Later aftermath

Miami and Virginia Tech would both be charter members of the Big East Conference's football league in 1991, and in 2004, both schools moved to the Atlantic Coast Conference - which now has a tie-in for what is now called the Chick-Fil A Bowl.

See also


  1. ^ a b Miami Hurricanes Athletics Communications Department. 2008 Miami Hurricanes football Media Guide, "The History of Miami Hurricanes Football: The Howard Schnellenberger Era (1979-1983)". (PDF p. 4) University of Miami, Hurricanesports.com. Page 160.
  2. ^ a b Miami Peach Bowl Media Guide, p. 6
  3. ^ Miami Peach Bowl Media Guide, p. 5
  4. ^ Miami Hurricanes Athletics Communications Department. 2008 Miami Hurricanes football Media Guide, "1971-1983 Results: 1980". (PDF p. 19) University of Miami, Hurricanesports.com. Page 141.
  5. ^ Virginia Tech Athletics Communications Department. "Virginia Tech Football Past Schedules: 1979-1980" Hokiesports.com. Accessed September 1, 2008.
  6. ^ Lazenby, p. 131
  7. ^ a b Lazenby p. 137
  8. ^ Lazenby p. 138
  9. ^ Virginia Tech Athletics Communications Department. "Virginia Tech Football Past Schedules: 1980-1981" Hokiesports.com. Accessed September 1, 2008.
  10. ^ a b c d e Virginia Tech guide p. 7
  11. ^ a b c d Lazenby p. 139
  12. ^ Virginia Tech guide p. 1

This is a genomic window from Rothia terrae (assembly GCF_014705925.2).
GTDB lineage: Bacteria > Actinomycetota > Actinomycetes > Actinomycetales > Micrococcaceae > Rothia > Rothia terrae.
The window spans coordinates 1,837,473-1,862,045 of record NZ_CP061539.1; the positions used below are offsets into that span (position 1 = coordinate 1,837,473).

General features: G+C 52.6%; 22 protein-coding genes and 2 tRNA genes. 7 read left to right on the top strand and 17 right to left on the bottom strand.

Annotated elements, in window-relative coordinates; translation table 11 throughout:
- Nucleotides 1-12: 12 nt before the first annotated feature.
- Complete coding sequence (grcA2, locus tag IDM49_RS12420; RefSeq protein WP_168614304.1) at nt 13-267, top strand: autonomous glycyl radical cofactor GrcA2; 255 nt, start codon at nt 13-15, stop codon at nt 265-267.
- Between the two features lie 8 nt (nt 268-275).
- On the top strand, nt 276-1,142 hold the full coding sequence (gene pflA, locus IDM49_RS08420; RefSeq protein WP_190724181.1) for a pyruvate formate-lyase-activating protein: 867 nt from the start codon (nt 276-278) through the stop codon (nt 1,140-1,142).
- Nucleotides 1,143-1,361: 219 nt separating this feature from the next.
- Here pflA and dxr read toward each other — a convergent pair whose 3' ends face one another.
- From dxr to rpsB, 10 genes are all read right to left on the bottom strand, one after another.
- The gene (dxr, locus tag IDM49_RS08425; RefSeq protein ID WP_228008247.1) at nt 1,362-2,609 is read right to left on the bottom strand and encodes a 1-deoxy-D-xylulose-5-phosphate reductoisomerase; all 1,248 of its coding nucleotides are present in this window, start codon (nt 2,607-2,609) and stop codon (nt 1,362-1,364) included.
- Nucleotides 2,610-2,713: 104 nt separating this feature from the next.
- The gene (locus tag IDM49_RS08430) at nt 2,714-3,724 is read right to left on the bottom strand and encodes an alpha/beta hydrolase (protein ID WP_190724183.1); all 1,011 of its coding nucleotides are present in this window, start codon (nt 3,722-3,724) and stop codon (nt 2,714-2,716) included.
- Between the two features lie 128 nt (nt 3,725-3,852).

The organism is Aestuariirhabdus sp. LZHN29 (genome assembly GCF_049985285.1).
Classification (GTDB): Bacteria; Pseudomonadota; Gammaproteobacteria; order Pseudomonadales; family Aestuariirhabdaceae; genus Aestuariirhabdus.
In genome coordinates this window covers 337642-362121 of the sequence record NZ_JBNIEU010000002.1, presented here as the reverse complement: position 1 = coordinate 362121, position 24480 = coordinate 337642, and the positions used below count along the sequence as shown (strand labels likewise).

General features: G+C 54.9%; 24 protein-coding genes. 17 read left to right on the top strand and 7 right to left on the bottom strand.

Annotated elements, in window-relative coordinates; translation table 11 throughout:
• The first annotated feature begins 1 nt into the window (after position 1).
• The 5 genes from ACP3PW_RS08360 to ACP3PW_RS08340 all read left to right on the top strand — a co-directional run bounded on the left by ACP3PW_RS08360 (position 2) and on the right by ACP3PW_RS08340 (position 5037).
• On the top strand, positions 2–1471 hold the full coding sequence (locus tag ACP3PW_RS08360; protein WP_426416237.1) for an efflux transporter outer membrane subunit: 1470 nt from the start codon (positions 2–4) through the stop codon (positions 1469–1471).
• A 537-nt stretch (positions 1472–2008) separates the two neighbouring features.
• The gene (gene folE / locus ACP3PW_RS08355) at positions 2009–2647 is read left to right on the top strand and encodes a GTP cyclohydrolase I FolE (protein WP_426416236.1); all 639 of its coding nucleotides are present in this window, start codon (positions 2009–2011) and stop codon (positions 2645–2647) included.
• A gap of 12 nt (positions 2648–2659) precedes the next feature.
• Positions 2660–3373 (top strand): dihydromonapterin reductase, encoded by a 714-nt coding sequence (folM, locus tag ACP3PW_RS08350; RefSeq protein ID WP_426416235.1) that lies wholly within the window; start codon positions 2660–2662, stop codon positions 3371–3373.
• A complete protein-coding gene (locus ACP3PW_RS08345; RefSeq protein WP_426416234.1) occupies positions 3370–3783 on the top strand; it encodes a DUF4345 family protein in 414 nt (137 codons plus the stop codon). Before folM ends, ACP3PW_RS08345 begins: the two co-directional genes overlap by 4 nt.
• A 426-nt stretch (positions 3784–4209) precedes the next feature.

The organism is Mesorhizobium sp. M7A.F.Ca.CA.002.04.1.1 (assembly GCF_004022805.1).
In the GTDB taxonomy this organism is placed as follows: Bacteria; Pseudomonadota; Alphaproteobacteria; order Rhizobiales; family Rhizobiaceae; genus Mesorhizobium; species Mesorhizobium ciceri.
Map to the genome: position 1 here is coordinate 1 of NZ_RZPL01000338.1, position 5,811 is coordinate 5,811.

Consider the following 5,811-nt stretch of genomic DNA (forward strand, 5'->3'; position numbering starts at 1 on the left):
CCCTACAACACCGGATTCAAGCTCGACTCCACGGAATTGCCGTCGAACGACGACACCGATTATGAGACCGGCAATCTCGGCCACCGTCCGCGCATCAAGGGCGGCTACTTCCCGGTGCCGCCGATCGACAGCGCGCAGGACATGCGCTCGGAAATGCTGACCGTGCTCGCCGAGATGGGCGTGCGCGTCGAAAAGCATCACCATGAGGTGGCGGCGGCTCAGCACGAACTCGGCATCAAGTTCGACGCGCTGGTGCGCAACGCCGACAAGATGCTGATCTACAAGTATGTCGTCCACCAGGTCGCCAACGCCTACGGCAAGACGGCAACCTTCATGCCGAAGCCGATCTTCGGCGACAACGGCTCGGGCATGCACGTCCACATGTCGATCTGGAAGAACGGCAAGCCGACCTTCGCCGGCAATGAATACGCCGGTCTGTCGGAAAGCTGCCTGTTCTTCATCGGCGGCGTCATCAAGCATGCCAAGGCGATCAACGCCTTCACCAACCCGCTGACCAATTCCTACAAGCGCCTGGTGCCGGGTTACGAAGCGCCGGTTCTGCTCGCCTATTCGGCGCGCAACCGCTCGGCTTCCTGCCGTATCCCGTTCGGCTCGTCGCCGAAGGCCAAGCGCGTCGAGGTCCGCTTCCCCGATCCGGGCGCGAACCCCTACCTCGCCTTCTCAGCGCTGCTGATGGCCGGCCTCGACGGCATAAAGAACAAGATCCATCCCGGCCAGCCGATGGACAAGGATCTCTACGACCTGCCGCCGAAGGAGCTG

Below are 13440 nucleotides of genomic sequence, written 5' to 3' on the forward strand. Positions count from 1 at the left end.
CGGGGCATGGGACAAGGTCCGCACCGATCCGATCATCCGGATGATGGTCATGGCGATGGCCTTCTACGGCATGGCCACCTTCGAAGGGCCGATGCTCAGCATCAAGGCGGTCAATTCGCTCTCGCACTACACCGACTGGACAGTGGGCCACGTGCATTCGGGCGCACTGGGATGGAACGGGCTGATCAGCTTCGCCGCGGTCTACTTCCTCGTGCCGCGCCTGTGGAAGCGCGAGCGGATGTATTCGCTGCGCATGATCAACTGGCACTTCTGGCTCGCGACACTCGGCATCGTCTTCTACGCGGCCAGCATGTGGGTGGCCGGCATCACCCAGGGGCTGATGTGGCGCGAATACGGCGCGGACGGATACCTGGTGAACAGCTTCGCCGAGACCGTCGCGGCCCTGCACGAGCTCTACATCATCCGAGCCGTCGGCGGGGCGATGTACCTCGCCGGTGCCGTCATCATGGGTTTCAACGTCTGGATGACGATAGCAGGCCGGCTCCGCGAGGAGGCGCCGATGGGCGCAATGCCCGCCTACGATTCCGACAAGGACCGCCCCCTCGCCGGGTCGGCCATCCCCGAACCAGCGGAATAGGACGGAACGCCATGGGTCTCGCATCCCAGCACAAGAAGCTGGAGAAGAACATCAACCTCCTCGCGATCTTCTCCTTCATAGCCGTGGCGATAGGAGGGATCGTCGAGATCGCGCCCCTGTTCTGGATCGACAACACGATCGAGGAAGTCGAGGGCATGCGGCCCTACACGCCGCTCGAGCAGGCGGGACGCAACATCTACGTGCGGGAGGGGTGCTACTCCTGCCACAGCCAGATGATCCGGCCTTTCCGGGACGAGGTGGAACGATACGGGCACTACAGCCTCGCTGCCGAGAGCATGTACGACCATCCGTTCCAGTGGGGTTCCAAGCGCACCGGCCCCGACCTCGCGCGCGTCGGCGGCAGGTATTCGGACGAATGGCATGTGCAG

13. ^ 1980 Peach Bowl magazine, p. 19
  14. ^ a b c d e Miami Peach Bowl Media Guide, p. 7
  15. ^ Miami Peach Bowl Media Guide, p. 35
  16. ^ a b c d Miami Peach Bowl Media Guide, p. 8
  17. ^ Miami Peach Bowl Media Guide, p. 36
  18. ^ Miami Peach Bowl Media Guide, p. 28
  19. ^ 1980 Peach Bowl magazine, p. 24
  20. ^ a b Virginia Tech guide p. 4
  21. ^ a b c d The Peach Bowl. "Virginia Tech vs. Miami (First Quarter)" Peach Bowl Box Score. January 2, 1981.
  22. ^ a b c d The Peach Bowl. "Virginia Tech vs. Miami (Second Quarter)" Peach Bowl Box Score. January 2, 1981.
  23. ^ a b c The Peach Bowl. "Virginia Tech vs. Miami (Third Quarter)" Peach Bowl Box Score. January 2, 1981.
  24. ^ a b c d The Peach Bowl. "Virginia Tech vs. Miami (Fourth Quarter)" Peach Bowl Box Score. January 2, 1981.
  25. ^ The NCAA. "Final Team Statistics", The Peach Bowl. January 2, 1981.
  26. ^ 2006 Chick-fil-A Bowl Media Guide p. 48
  27. ^ a b c The NCAA. "Final Individual Statistics", The Peach Bowl. January 2, 1981.
  28. ^ a b The NCAA. "Defensive Statistics", The Peach Bowl. January 2, 1981.
  29. ^ a b c Feinstein, John. "VPI Holds Its Own In Defeat by Miami," The Washington Post. January 3, 1981. Page E1.
  30. ^ a b c Virginia Tech Athletics Communications Department. "Virginia Tech Bowl Superlatives" Archived 2009-06-03 at WebCite, Hokiesports.com. Accessed August 28, 2008.
  31. ^ 2006 Chick-fil-A Bowl Media Guide p. 72
  32. ^ 2006 MPC Computers Bowl Game Media Guide Archived 2011-05-19 at the Wayback Machine University of Miami Athletics Department, Miami, Florida. Page 79. Accessed February 22, 2008.
  33. ^ Miami Athletic Communications Department. "1983 (11-1-0): The Miracle In Miami" Archived 2008-08-26 at the Wayback Machine, Hurricanesports.com. Accessed August 28, 2008.
  34. ^ Lazenby p. 141
  35. ^ Pro Football Hall of Fame. "Jim Kelly", profootballhof.com. Accessed August 28, 2008.
  36. ^ The Chick-fil-A Bowl. "Jim Kelly - 2002 Inductee" Archive.org January 9, 2008. Accessed August 31, 2008.